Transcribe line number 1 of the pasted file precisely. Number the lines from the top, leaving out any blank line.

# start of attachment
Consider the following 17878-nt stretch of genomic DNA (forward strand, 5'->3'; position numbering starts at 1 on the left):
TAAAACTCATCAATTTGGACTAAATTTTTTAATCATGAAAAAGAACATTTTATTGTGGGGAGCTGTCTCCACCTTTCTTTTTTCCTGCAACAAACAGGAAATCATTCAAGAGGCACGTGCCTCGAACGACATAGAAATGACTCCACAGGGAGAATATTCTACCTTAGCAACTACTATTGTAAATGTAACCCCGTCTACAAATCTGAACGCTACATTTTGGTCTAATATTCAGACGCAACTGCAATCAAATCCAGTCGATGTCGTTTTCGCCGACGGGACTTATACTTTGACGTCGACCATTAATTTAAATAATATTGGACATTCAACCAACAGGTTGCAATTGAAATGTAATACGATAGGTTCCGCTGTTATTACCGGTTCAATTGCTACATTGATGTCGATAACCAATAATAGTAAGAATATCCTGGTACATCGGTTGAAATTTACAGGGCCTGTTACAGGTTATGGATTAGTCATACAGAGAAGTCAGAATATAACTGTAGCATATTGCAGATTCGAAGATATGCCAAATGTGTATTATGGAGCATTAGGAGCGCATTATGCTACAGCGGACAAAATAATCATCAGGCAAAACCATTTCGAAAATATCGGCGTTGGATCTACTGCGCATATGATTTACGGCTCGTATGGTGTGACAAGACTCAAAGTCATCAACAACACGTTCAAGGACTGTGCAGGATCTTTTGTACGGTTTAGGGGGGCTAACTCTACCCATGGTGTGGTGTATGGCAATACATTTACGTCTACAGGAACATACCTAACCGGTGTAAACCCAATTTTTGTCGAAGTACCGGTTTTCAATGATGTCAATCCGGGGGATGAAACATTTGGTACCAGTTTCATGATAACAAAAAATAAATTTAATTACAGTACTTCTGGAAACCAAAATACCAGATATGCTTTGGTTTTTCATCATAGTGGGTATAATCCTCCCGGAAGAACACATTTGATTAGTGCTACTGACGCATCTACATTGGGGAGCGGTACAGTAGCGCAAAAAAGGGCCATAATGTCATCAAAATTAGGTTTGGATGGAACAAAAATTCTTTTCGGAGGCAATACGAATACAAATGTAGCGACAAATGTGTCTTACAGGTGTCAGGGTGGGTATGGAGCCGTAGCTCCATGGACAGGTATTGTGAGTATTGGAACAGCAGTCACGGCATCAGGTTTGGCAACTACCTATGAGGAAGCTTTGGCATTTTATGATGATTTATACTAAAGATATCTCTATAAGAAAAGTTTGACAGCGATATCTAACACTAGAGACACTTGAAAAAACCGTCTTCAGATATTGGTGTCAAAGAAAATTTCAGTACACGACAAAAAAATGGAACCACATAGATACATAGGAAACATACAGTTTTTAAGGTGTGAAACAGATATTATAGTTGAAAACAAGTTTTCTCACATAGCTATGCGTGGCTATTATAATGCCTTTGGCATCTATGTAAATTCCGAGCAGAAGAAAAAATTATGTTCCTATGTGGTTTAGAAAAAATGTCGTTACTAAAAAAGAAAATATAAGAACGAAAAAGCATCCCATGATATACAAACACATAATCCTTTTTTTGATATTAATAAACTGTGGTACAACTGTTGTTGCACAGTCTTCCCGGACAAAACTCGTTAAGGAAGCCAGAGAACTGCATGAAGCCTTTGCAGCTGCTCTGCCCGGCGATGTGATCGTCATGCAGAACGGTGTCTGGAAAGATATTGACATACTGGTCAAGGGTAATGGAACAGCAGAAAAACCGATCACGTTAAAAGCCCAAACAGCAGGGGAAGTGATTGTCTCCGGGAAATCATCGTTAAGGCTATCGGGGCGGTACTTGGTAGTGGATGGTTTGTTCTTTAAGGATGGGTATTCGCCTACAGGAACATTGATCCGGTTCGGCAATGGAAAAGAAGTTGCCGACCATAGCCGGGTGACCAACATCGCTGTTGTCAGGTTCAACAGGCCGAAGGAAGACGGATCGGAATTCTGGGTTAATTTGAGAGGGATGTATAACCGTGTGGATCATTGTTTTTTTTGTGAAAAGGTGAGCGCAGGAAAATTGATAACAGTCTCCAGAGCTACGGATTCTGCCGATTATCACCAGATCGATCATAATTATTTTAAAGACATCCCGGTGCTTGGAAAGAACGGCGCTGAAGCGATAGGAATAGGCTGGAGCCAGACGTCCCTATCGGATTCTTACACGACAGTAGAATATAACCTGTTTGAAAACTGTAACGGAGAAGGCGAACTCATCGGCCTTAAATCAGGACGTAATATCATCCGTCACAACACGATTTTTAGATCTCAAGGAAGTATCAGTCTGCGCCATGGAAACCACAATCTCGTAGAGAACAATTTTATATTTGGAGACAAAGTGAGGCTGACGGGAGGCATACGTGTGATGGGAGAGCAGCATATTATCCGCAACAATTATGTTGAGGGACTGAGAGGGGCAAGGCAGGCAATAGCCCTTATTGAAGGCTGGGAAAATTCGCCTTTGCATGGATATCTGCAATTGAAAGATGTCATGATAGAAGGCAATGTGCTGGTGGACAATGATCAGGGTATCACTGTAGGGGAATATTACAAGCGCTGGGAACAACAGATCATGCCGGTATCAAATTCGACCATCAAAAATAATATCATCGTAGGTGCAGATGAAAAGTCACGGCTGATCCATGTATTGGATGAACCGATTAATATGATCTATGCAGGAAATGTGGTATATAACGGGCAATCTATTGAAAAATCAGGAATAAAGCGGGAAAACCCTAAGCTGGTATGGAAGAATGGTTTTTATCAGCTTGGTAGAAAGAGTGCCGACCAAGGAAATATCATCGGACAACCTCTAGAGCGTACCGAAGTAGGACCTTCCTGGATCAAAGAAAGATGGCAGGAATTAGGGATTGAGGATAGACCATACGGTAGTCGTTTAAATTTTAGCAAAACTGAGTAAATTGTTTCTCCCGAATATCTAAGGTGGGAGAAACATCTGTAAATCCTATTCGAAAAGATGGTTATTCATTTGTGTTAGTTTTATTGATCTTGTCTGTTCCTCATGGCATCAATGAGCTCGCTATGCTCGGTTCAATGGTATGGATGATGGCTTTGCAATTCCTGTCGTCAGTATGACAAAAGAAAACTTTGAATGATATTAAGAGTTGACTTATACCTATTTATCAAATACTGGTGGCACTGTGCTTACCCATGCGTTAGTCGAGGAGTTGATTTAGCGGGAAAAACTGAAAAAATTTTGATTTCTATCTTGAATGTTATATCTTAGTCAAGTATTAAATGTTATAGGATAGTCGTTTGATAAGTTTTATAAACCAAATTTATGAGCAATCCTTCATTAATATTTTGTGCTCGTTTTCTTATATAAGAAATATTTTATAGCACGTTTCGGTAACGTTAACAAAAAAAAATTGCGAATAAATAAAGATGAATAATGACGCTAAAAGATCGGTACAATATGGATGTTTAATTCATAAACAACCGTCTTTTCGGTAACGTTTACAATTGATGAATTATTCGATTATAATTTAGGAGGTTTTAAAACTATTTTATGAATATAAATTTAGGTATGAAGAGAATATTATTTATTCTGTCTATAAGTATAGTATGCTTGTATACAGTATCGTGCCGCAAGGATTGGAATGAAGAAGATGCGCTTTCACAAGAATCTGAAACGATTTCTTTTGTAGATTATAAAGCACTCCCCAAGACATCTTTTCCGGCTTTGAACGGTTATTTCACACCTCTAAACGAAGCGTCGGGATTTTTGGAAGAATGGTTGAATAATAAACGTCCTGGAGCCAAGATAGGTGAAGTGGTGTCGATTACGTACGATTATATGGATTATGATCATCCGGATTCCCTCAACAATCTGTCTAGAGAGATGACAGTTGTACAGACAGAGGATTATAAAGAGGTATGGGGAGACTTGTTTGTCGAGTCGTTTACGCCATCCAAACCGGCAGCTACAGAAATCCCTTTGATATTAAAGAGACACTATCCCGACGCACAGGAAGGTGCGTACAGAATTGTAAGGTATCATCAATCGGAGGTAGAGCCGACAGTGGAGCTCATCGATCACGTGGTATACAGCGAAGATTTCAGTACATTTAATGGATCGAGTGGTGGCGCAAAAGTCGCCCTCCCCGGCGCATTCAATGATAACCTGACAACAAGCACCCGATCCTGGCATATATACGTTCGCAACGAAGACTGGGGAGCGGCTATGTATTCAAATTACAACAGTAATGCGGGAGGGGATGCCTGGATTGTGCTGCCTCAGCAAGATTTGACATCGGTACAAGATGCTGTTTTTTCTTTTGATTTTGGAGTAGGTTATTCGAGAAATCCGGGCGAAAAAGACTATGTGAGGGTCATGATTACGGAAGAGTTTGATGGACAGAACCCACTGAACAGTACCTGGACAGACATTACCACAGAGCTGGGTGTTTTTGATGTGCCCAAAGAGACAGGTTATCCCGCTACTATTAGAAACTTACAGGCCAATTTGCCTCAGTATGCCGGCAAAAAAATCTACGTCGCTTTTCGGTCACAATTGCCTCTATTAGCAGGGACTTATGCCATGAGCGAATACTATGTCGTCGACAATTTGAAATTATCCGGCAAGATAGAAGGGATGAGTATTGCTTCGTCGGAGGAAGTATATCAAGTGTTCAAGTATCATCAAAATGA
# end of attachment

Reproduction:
Consider the following 17878-nt stretch of genomic DNA (forward strand, 5'->3'; position numbering starts at 1 on the left):